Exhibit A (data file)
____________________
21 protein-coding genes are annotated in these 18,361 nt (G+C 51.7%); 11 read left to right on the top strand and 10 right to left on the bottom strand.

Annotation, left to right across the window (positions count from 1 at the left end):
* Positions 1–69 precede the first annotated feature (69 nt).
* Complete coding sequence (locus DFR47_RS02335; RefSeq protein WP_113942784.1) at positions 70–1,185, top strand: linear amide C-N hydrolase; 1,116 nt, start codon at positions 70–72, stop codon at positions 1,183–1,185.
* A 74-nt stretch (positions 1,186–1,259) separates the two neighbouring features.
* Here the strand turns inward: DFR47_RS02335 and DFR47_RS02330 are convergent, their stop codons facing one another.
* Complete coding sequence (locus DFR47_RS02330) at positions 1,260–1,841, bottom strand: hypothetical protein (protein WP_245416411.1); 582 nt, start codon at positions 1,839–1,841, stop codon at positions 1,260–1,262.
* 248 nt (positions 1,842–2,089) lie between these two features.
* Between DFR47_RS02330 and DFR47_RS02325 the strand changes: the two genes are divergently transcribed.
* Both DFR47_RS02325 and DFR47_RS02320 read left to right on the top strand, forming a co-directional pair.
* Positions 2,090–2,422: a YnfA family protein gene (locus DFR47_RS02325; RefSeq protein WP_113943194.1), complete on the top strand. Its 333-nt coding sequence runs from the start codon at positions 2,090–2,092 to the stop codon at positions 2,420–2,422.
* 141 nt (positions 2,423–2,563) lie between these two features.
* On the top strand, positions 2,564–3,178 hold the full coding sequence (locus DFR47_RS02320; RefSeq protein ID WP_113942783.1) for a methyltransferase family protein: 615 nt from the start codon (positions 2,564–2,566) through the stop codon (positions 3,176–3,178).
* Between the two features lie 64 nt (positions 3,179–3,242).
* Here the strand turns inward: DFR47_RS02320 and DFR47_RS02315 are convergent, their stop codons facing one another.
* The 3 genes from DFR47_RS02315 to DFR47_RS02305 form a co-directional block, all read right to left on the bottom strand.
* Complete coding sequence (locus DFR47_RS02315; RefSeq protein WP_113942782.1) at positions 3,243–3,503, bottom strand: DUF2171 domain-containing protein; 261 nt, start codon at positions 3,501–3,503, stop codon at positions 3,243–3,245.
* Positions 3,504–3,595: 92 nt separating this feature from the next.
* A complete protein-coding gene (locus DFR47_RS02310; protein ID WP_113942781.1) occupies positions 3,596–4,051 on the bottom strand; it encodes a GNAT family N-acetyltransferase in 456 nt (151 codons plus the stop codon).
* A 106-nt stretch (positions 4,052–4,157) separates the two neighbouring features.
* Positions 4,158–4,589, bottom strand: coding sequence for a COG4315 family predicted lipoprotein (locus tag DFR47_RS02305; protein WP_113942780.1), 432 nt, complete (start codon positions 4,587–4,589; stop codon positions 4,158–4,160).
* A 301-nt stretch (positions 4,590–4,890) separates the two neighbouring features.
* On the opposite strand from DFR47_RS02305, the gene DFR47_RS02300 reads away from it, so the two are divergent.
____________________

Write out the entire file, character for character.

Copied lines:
21 protein-coding genes are annotated in these 18,361 nt (G+C 51.7%); 11 read left to right on the top strand and 10 right to left on the bottom strand.

Annotation, left to right across the window (positions count from 1 at the left end):
* Positions 1–69 precede the first annotated feature (69 nt).
* Complete coding sequence (locus DFR47_RS02335; RefSeq protein WP_113942784.1) at positions 70–1,185, top strand: linear amide C-N hydrolase; 1,116 nt, start codon at positions 70–72, stop codon at positions 1,183–1,185.
* A 74-nt stretch (positions 1,186–1,259) separates the two neighbouring features.
* Here the strand turns inward: DFR47_RS02335 and DFR47_RS02330 are convergent, their stop codons facing one another.
* Complete coding sequence (locus DFR47_RS02330) at positions 1,260–1,841, bottom strand: hypothetical protein (protein WP_245416411.1); 582 nt, start codon at positions 1,839–1,841, stop codon at positions 1,260–1,262.
* 248 nt (positions 1,842–2,089) lie between these two features.
* Between DFR47_RS02330 and DFR47_RS02325 the strand changes: the two genes are divergently transcribed.
* Both DFR47_RS02325 and DFR47_RS02320 read left to right on the top strand, forming a co-directional pair.
* Positions 2,090–2,422: a YnfA family protein gene (locus DFR47_RS02325; RefSeq protein WP_113943194.1), complete on the top strand. Its 333-nt coding sequence runs from the start codon at positions 2,090–2,092 to the stop codon at positions 2,420–2,422.
* 141 nt (positions 2,423–2,563) lie between these two features.
* On the top strand, positions 2,564–3,178 hold the full coding sequence (locus DFR47_RS02320; RefSeq protein ID WP_113942783.1) for a methyltransferase family protein: 615 nt from the start codon (positions 2,564–2,566) through the stop codon (positions 3,176–3,178).
* Between the two features lie 64 nt (positions 3,179–3,242).
* Here the strand turns inward: DFR47_RS02320 and DFR47_RS02315 are convergent, their stop codons facing one another.
* The 3 genes from DFR47_RS02315 to DFR47_RS02305 form a co-directional block, all read right to left on the bottom strand.
* Complete coding sequence (locus DFR47_RS02315; RefSeq protein WP_113942782.1) at positions 3,243–3,503, bottom strand: DUF2171 domain-containing protein; 261 nt, start codon at positions 3,501–3,503, stop codon at positions 3,243–3,245.
* Positions 3,504–3,595: 92 nt separating this feature from the next.
* A complete protein-coding gene (locus DFR47_RS02310; protein ID WP_113942781.1) occupies positions 3,596–4,051 on the bottom strand; it encodes a GNAT family N-acetyltransferase in 456 nt (151 codons plus the stop codon).
* A 106-nt stretch (positions 4,052–4,157) separates the two neighbouring features.
* Positions 4,158–4,589, bottom strand: coding sequence for a COG4315 family predicted lipoprotein (locus tag DFR47_RS02305; protein WP_113942780.1), 432 nt, complete (start codon positions 4,587–4,589; stop codon positions 4,158–4,160).
* A 301-nt stretch (positions 4,590–4,890) separates the two neighbouring features.
* On the opposite strand from DFR47_RS02305, the gene DFR47_RS02300 reads away from it, so the two are divergent.